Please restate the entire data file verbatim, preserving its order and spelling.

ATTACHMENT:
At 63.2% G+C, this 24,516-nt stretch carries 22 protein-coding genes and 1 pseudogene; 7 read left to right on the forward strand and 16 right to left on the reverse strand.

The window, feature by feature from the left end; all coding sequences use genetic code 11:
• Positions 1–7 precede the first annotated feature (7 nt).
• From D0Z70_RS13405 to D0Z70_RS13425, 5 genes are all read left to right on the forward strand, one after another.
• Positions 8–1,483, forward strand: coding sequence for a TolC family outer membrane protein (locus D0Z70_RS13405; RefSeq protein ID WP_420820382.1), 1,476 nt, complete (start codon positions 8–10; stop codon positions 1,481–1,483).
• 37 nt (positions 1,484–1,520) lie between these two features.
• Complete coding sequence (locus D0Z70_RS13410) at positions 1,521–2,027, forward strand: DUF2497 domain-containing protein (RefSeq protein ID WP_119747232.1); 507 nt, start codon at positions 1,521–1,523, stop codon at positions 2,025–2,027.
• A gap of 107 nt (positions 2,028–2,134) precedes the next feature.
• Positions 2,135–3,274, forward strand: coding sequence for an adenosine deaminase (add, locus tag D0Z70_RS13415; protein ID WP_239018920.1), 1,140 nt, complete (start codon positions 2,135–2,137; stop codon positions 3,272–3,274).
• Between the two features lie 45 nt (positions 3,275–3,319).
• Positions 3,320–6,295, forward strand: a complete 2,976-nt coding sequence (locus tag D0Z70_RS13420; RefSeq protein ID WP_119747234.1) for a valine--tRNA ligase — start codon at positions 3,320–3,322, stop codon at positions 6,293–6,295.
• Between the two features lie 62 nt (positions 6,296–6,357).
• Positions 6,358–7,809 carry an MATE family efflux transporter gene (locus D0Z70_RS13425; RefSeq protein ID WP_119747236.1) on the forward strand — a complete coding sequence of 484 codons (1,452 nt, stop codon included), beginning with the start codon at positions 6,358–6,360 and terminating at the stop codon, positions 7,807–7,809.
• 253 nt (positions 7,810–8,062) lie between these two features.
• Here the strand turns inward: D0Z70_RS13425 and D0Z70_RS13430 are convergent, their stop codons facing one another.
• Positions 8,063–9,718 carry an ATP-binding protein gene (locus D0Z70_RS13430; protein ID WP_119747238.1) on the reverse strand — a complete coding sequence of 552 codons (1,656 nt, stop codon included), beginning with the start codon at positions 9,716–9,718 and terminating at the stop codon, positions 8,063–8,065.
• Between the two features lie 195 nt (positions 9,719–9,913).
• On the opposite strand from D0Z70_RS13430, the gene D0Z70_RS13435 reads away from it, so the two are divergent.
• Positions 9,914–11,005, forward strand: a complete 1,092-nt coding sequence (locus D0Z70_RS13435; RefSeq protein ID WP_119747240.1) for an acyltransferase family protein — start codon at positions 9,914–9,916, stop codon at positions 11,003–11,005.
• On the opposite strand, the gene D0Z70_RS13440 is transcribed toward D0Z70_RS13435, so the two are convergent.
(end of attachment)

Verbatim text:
At 63.2% G+C, this 24,516-nt stretch carries 22 protein-coding genes and 1 pseudogene; 7 read left to right on the forward strand and 16 right to left on the reverse strand.

The window, feature by feature from the left end; all coding sequences use genetic code 11:
• Positions 1–7 precede the first annotated feature (7 nt).
• From D0Z70_RS13405 to D0Z70_RS13425, 5 genes are all read left to right on the forward strand, one after another.
• Positions 8–1,483, forward strand: coding sequence for a TolC family outer membrane protein (locus D0Z70_RS13405; RefSeq protein ID WP_420820382.1), 1,476 nt, complete (start codon positions 8–10; stop codon positions 1,481–1,483).
• 37 nt (positions 1,484–1,520) lie between these two features.
• Complete coding sequence (locus D0Z70_RS13410) at positions 1,521–2,027, forward strand: DUF2497 domain-containing protein (RefSeq protein ID WP_119747232.1); 507 nt, start codon at positions 1,521–1,523, stop codon at positions 2,025–2,027.
• A gap of 107 nt (positions 2,028–2,134) precedes the next feature.
• Positions 2,135–3,274, forward strand: coding sequence for an adenosine deaminase (add, locus tag D0Z70_RS13415; protein ID WP_239018920.1), 1,140 nt, complete (start codon positions 2,135–2,137; stop codon positions 3,272–3,274).
• Between the two features lie 45 nt (positions 3,275–3,319).
• Positions 3,320–6,295, forward strand: a complete 2,976-nt coding sequence (locus tag D0Z70_RS13420; RefSeq protein ID WP_119747234.1) for a valine--tRNA ligase — start codon at positions 3,320–3,322, stop codon at positions 6,293–6,295.
• Between the two features lie 62 nt (positions 6,296–6,357).
• Positions 6,358–7,809 carry an MATE family efflux transporter gene (locus D0Z70_RS13425; RefSeq protein ID WP_119747236.1) on the forward strand — a complete coding sequence of 484 codons (1,452 nt, stop codon included), beginning with the start codon at positions 6,358–6,360 and terminating at the stop codon, positions 7,807–7,809.
• 253 nt (positions 7,810–8,062) lie between these two features.
• Here the strand turns inward: D0Z70_RS13425 and D0Z70_RS13430 are convergent, their stop codons facing one another.
• Positions 8,063–9,718 carry an ATP-binding protein gene (locus D0Z70_RS13430; protein ID WP_119747238.1) on the reverse strand — a complete coding sequence of 552 codons (1,656 nt, stop codon included), beginning with the start codon at positions 9,716–9,718 and terminating at the stop codon, positions 8,063–8,065.
• Between the two features lie 195 nt (positions 9,719–9,913).
• On the opposite strand from D0Z70_RS13430, the gene D0Z70_RS13435 reads away from it, so the two are divergent.
• Positions 9,914–11,005, forward strand: a complete 1,092-nt coding sequence (locus D0Z70_RS13435; RefSeq protein ID WP_119747240.1) for an acyltransferase family protein — start codon at positions 9,914–9,916, stop codon at positions 11,003–11,005.
• On the opposite strand, the gene D0Z70_RS13440 is transcribed toward D0Z70_RS13435, so the two are convergent.